|Apply size. Polish the sealed surface with oil-free 0000 steel wool and remove any dust and debris before applying gold leaf size with a brush. Check for proper tack by placing the back of your finger on the surface and slowly pulling it off.|
Before applying size, wet your brush with a little mineral spirits to keep the brush workable and easier to clean later. Blot the brush on a paper towel to remove as much of the solvent as possible. Then dip the brush in the size and blot the brush onto the towel again, to remove some of the size and to charge the brush. Begin applying a light coat of size to the surface you plan to gild. Once you’ve completely sized the surface, set the project aside and wait until the wet sticky size begins to dry to a tacky adhesive state.
Quick-dry size is designed to reach its proper “tack” in less than an hour, whereas slow-set size will take eight hours or more. OneShot reaches proper tack in about fifteen minutes. Humidity and air temperature will affect the tack time also. The best time to apply the gold to the tacky surface is just before the size loses its tack. Be careful not to wait too long, especially if you are using quick-set size, which does not remain tacky as long as slow-set size.
The open gilding time for quick-dry size might be less than an hour. Slow-set size might have an open gilding time of three hours or more. Check for proper tack by using the back of your finger. Lightly touch your finger to the surface and then slowly pull it off. You’ll know if your surface is sticky wet, pretty tacky, slightly tacky, or dry. If you gild over a sticky wet size, the gold will wrinkle and be ugly.
Quick-dry size is mostly suitable for small projects and for patching areas where the leaf has broken apart or where it didn’t overlap when laid down. Gilders call these areas “holidays.” Slow-set size is better for larger projects, and it also produces a brighter gild. Depending on how long it takes to size a project, it might be better to do it in stages. Size and gild one part now, then another part later or the next day.
Selecting precious metal leaf
Precious metal leaf is available in many karats and shades, the most common being 22k or 23k. Pure gold and platinum do not tarnish over time, so they always retain their beauty. Another benefit of high-karat gold leaf is that it does not have to be sealed over with a clear coat. Precious metal leaf is also made in lower karats, but anything below 22k will have to be sealed with a topcoat to keep the base metals from tarnishing. Generally, any clear coat applied over gold will make it look a little less gold. If you find it necessary to clear coat your gilding, do so sparingly. Using leaf for exterior applications requires the leaf to be of very high karat, such as 23.5k and higher.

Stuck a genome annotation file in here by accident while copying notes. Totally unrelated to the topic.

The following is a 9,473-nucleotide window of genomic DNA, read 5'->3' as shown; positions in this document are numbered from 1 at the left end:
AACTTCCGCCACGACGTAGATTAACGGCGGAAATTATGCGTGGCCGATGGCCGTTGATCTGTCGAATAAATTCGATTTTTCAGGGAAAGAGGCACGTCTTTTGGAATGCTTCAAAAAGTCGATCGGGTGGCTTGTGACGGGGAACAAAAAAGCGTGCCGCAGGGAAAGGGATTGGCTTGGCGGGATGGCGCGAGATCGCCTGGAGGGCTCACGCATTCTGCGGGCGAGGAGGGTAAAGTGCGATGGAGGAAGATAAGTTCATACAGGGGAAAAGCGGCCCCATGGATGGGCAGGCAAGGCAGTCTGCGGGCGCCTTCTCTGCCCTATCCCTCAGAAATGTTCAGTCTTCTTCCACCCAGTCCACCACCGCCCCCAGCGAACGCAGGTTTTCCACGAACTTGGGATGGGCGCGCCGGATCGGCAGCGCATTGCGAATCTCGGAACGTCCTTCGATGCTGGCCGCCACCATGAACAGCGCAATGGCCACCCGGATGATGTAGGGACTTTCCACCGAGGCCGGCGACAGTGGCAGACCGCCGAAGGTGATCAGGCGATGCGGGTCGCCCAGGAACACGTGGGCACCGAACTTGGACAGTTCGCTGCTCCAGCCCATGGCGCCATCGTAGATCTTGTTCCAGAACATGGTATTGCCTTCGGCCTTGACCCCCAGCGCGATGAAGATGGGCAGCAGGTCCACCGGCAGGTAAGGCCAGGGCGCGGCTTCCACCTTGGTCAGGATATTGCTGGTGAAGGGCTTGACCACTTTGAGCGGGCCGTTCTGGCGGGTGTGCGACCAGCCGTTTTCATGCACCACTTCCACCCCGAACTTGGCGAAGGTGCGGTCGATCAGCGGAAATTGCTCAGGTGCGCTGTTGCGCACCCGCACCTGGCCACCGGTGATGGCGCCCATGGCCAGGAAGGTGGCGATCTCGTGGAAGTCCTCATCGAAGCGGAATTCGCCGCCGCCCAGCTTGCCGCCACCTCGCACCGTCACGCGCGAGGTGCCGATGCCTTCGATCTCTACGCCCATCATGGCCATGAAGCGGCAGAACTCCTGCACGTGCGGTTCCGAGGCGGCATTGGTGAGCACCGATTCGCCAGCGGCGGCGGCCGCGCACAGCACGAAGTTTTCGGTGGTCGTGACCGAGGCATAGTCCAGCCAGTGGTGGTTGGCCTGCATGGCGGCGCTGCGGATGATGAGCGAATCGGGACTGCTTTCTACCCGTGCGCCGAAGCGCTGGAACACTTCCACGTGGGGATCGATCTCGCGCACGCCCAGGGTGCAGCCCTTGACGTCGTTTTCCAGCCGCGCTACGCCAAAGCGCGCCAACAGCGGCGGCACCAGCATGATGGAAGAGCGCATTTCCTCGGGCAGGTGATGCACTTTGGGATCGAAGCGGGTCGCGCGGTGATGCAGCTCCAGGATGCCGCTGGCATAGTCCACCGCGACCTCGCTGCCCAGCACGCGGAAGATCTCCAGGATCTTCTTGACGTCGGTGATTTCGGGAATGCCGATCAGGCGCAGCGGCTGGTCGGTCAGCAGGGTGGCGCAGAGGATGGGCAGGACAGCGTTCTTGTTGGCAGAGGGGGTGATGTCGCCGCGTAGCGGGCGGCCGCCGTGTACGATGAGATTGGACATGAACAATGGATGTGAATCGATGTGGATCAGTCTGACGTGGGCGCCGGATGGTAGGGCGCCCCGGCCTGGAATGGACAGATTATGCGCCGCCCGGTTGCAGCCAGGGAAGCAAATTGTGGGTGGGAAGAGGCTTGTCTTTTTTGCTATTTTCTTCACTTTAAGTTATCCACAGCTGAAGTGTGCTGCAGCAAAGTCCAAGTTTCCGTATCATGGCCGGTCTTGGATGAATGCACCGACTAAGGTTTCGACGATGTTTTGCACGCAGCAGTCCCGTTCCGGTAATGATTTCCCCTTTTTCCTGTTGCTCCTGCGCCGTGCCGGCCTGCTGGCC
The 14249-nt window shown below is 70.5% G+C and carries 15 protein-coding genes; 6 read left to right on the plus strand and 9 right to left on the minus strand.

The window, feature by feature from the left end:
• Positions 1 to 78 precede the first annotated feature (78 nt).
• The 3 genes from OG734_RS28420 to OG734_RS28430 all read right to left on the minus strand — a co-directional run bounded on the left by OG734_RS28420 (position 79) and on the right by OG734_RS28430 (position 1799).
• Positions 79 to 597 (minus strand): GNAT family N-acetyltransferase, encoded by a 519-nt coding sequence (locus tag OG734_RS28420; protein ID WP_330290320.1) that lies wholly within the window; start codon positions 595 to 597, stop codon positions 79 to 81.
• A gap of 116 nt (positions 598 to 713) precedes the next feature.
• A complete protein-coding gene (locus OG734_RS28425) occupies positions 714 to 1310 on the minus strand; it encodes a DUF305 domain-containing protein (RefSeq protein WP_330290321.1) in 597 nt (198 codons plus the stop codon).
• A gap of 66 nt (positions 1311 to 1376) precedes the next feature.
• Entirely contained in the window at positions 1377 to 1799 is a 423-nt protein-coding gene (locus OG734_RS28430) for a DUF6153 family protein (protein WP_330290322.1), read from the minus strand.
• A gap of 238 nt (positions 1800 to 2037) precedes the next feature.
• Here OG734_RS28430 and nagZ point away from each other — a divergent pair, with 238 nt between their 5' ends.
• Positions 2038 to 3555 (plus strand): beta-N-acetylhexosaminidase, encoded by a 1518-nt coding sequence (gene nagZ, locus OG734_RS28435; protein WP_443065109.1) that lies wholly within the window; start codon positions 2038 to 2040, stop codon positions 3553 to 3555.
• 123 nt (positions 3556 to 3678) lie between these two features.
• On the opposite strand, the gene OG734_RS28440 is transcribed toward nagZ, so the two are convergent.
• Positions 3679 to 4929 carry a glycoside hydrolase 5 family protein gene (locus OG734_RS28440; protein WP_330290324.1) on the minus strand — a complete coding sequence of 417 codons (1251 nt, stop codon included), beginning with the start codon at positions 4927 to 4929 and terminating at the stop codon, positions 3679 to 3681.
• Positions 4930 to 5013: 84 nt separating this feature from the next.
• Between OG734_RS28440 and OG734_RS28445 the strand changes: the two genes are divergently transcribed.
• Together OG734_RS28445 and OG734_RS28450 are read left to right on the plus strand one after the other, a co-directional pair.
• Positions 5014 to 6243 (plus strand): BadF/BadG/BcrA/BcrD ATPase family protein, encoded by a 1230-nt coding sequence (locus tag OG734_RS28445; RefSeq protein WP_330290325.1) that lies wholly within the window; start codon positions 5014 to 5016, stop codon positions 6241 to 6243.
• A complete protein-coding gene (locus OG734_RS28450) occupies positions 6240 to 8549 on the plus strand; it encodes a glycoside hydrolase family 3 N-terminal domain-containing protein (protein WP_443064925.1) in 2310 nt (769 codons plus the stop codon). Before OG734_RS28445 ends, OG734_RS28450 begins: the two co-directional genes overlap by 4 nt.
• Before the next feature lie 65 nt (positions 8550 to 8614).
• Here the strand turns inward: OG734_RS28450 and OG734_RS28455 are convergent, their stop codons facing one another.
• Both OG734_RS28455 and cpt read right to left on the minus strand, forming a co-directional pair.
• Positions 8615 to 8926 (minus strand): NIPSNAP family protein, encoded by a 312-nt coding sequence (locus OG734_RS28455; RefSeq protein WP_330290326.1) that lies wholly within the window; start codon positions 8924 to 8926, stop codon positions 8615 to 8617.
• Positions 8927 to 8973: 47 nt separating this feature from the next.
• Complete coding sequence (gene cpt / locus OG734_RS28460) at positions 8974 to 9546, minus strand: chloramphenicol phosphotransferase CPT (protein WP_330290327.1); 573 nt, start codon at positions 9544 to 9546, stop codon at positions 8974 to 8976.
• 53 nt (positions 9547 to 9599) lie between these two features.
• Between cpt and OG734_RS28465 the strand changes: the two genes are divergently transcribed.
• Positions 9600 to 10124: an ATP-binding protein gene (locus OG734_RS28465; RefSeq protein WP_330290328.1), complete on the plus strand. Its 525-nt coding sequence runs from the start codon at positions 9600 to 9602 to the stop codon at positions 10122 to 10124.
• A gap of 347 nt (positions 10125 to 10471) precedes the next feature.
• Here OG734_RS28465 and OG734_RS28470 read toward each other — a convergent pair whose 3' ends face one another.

Precious Metal Gold Leaf Suppliers
Easy Leaf Products
Sepp Leaf Products
W&B Gold Leaf
The two most common types of precious metal gold leaf are surface and patent. Surface gold leaf comes packaged in books of twenty-five loose sheets, each one sandwiched between thin tissue papers making up the book. Patent gold leaf, also packaged in books of twenty-five sheets, are lightly affixed to a backing of tissue paper. Patent leaf is designed to be used outdoors or in upright situations, where handling surface leaf would be difficult. Both surface and patent leaf are suitable for using in mordant size gilding with oil-based gold leaf size, but only surface leaf is suitable for water gilding.
The standard size of a sheet of precious metal leaf is 85mm, or 3 3/8″. But it is available in larger sheets as well as in 67′ (20m) rolls of various widths. Rolls are patent leaf and can be a good choice for gilding rims on turned objects.
Gold leaf is made through a beating process, historically done by hand with various weight hammers. According to Urban R. Billmeier of W&B Gold Leaf, their hand-beating process starts with a 16 lb. hammer and finishes with an 8 lb. hammer. Established in 1905, W&B is the only manufacturer of gold leaf remaining in the U.S. today. Gold beating now is mostly accomplished by machines worldwide.